Fluorodeoxyglucose (FDG)-positron emission tomography (PET)/computed tomography (CT) images at 12 months after TS-1 treatment. FDG-PET/CT demonstrating in the FDG uptake of the left supraclavicular and Botallo’s ligament region, with maximum standardized uptake values of 2.32 (arrows) (a) and 2.26 (arrows) (b), respectively.

Mediastinal LN carcinoma with an unknown primary site is rare and comprises 1.5% of all cancers with unknown primary sites [13]. Seventy cases of mediastinal LN carcinoma with an unknown primary site have been reported in Japan [9]. There is a male preponderance, and the overall male to female ratio is 4.4:1. The median age at diagnosis is approximately 57.7 years (range 5-85 years). The histological type was adenocarcinoma in 41% of patients, followed by small cell carcinoma in 19%, large cell carcinoma in 17%, and squamous cell carcinoma in 16%. The mean survival time of patients with mediastinal LN carcinoma has been reported to be 28.9–30.7 months, and the prognosis of patients with mediastinal LN carcinoma with an unknown primary site is generally better than that of patients with primary lung cancer with mediastinal LN metastasis [69].

PET/CT is useful to determine the primary lesion for carcinoma with an unknown primary site [14]. In the present case, PET revealed an accumulation of FDG at the rectal lesion, which was diagnosed by biopsy as a tubular adenocarcinoma. Although it is possible that the cervicomediastinal LN carcinoma had metastasized from the rectal cancer, metastasis from infradiaphragmatic malignancies to cervicomediastinal LNs is rare and has never been reported to occur without abdominal LNs metastasis. A thoracoscopic biopsy of the mediastinal LNs was performed, and a biopsy specimen from the paraaortic LNs demonstrated papillary adenocarcinoma that was pathologically different from rectal cancer. Moereover, IHC studies is a useful addition to HE staining in locating the tumor site. In particular, a pattern of positive TTF-1 and CK7 expression and negative CK20 expression is indicative of primary lung cancer. These pathological results suggest that rectal cancer was not the origin of the LN metastasis; therefore, a diagnosis of mediastinal LN carcinoma with an unknown primary site was established.

A useful treatment for mediastinal LN carcinoma with an unknown primary site has not been established. Several surgical procedures including LN incisional biopsy, resection, dissection and lobectomy have been reported. Several case reports have described the complete excision of mediastinal LN carcinoma with a good prognosis [68]. Therefore, mediastinal carcinoma with an unknown primary site should be surgically excised if complete resection is possible. In the present case, complete excision of all of the metastatic LNs was impossible because supracervical LN lesions were prominent.

Several reports have demonstrated the effect of chemoradiotherapy on mediastinal LN carcinoma with an unknown primary site. Thoracoscopic biopsies of mediastinal LNs from patients with multiple LN lesions and subsequent concurrent chemoradiotherapy have indicated poor prognosis [9]. However, two patients with mediastinal LN carcinoma in multiple locations that were treated by chemoradiotherapy were reported to be alive at 24 and 33 months after the procedure [6]. Cervicomediastinal carcinoma with an unknown primary site was also successfully treated by chemotherapy with a platinum-based regimen followed by sequential radiotherapy [11]. These reports suggest that chemoradiotherapy may be useful for some cases with mediastinal LN carcinoma in multiple locations with an unknown primary site. Therefore, we recommended systemic platinum-based chemoradiotherapy to the patient, but the patient refused. We then applied radiotherapy to the LNs in the mediastinal and supraclavicular region. However, cervicomediastinal LNs in the present case showed regrowth at 4 months after radiotherapy, and the serum levels of CA19-9 and CEA increased again. There have been few reports of carcinoma with an unknown primary site in which TS-1 was effective [15]. Currently, TS-1 is administered for gastric, colorectal, lung, laryngeal, pancreatic, and biliary cancers in Japan. Because the patient desired oral chemotherapy on an outpatient basis, TS-1 was administered after the cervicomediastinal LN carcinoma had relapsed after radiotherapy. After the initiation of TS-1 treatment, PET/CT revealed a marked decrease in LN size and in the FDG uptake of the cervicomediastinal lesions; a complete biological response was achieved (Figure 4). The serum levels of CA19-9 and CEA were maintained within almost the normal range during the 31-months after TS-1 treatment. Therefore, this regimen was considered to show clinical efficacy. At the 32nd month after TS-1 treatment, there was no exacerbation, and the quality of life has been maintained. TS-1 treatment for mediastinal LN carcinoma with an unknown primary site may be recommended as therapeutic strategy. To our knowledge, this is the first case report in the English-language medical literature to describe a patient successfully treated with TS-1 alone after the relapse of cervicomediastinal LN carcinoma with an unknown primary site.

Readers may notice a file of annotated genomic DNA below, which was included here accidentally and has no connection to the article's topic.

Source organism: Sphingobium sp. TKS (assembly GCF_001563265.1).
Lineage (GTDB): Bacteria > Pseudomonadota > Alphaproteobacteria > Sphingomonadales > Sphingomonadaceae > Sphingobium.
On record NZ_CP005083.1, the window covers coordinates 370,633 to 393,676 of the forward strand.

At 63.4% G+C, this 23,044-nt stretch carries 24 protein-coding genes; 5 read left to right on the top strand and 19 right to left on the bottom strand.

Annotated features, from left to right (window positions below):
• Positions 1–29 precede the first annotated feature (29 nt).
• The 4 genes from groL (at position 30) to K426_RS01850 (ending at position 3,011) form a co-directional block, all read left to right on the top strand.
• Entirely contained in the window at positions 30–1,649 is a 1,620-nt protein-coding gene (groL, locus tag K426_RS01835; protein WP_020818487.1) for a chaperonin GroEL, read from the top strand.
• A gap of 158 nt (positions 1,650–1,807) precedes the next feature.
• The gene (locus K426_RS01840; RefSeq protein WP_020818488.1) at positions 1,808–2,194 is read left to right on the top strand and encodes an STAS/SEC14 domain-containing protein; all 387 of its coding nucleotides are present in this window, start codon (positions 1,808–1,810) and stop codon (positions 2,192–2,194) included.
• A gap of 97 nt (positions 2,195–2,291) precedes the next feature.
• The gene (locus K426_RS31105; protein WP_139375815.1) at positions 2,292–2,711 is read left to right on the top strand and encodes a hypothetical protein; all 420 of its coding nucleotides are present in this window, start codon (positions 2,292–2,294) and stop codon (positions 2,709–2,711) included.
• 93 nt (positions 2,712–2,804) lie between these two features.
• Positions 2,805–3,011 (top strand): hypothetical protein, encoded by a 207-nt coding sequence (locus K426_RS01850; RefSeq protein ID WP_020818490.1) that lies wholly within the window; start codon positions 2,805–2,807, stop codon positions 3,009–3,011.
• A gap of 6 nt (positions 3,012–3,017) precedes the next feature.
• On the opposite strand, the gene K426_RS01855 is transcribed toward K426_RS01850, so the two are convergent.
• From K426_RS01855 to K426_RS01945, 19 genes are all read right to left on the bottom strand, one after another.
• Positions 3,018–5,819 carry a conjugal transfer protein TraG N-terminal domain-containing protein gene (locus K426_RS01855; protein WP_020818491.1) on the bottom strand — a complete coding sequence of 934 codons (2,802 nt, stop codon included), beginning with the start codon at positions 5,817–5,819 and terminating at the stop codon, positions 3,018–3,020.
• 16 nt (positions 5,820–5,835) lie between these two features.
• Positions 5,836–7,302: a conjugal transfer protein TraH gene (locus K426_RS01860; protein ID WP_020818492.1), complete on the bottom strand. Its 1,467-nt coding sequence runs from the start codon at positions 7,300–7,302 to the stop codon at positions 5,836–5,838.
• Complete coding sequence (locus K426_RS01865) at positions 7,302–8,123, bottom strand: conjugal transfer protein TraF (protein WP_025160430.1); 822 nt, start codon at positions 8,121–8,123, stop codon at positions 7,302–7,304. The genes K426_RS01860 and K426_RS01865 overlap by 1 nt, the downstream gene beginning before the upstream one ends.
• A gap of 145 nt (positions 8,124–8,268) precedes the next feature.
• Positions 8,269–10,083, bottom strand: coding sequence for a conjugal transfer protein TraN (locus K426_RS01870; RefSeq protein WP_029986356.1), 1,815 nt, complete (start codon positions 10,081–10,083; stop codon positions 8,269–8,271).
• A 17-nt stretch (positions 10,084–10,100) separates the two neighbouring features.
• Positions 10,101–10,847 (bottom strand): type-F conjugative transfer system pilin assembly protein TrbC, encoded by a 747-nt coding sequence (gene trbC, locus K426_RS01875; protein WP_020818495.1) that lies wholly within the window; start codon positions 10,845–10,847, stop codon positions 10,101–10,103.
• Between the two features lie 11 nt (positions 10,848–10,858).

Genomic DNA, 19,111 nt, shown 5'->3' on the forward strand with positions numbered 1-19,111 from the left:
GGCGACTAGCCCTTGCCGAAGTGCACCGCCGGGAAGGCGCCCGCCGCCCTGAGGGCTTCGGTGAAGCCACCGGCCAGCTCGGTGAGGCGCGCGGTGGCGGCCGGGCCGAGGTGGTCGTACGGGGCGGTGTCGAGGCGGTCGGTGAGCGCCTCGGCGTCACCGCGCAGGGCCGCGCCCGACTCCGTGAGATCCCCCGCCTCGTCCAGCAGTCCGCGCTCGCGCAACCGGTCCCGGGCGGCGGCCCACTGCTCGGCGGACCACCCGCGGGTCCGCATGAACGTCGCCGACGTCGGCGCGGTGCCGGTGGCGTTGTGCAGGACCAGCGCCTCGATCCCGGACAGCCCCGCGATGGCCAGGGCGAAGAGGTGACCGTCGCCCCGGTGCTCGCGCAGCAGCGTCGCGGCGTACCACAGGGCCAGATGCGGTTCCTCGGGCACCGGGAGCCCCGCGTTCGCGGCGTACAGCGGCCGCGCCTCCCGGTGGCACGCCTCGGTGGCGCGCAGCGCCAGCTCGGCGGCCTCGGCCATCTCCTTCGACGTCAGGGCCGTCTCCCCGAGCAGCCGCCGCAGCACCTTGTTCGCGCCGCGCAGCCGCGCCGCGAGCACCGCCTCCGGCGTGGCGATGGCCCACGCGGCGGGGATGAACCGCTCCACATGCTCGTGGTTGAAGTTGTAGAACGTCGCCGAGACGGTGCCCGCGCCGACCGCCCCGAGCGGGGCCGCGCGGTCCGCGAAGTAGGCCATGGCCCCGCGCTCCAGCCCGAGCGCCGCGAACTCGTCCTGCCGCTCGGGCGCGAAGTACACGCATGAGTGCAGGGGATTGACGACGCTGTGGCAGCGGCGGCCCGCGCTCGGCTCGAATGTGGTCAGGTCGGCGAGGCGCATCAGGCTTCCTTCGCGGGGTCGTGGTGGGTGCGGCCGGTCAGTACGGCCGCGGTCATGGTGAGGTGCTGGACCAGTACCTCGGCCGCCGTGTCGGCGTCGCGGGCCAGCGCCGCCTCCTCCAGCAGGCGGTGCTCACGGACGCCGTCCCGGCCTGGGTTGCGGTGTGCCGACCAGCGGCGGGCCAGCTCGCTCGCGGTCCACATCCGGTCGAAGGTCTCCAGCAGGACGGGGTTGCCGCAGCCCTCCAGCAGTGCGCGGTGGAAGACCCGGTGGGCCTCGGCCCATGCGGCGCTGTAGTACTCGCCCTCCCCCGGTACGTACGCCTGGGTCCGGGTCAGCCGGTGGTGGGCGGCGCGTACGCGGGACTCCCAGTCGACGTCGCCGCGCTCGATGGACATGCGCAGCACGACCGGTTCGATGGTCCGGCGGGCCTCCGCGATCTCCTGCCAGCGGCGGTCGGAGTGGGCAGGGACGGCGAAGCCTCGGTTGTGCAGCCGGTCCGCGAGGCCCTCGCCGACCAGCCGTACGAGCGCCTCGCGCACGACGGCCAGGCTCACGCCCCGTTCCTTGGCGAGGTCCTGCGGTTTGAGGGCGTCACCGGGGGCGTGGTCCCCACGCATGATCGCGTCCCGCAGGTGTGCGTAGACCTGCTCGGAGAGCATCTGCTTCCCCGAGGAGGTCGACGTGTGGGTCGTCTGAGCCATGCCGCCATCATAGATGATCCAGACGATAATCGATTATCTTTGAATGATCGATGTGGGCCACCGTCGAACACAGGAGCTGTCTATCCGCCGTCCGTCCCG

Conclusion

TS-1 treatment for the carcinoma with an unknown primary site may be useful in patients who are not candidates for systemic platinum-based chemotherapy, because TTF1+ carcinoma patients are treated like non-small cell lung cancer patients.

Consent

Written informed consent was obtained from the patient for publication of this case report and any accompanying images. A copy of the written consent is available for review by the Editor-in-Chief of this journal.

Declarations

Authors’ Affiliations

(1)
Department of General Surgical Science (Surgery I), Gunma University Graduate School of Medicine

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Copyright

© Yajima et al.; licensee BioMed Central Ltd. 2013

This article is published under license to BioMed Central Ltd. This is an open access article distributed under the terms of the Creative Commons Attribution License (http://creativecommons.org/licenses/by/2.0), which permits unrestricted use, distribution, and reproduction in any medium, provided the original work is properly cited.